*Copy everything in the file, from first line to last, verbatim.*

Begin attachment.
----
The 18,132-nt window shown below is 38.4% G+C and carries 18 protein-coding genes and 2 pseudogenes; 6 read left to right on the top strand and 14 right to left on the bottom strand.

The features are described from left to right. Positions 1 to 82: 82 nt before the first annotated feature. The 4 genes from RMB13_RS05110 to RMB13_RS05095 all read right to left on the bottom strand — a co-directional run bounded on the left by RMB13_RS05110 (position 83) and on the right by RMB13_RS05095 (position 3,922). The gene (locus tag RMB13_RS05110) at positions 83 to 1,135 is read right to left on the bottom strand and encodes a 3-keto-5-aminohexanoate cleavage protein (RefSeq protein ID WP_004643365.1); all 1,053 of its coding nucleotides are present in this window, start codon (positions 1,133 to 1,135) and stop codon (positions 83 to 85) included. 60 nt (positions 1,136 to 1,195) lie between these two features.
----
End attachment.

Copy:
The 18,132-nt window shown below is 38.4% G+C and carries 18 protein-coding genes and 2 pseudogenes; 6 read left to right on the top strand and 14 right to left on the bottom strand.

The features are described from left to right. Positions 1 to 82: 82 nt before the first annotated feature. The 4 genes from RMB13_RS05110 to RMB13_RS05095 all read right to left on the bottom strand — a co-directional run bounded on the left by RMB13_RS05110 (position 83) and on the right by RMB13_RS05095 (position 3,922). The gene (locus tag RMB13_RS05110) at positions 83 to 1,135 is read right to left on the bottom strand and encodes a 3-keto-5-aminohexanoate cleavage protein (RefSeq protein ID WP_004643365.1); all 1,053 of its coding nucleotides are present in this window, start codon (positions 1,133 to 1,135) and stop codon (positions 83 to 85) included. 60 nt (positions 1,136 to 1,195) lie between these two features.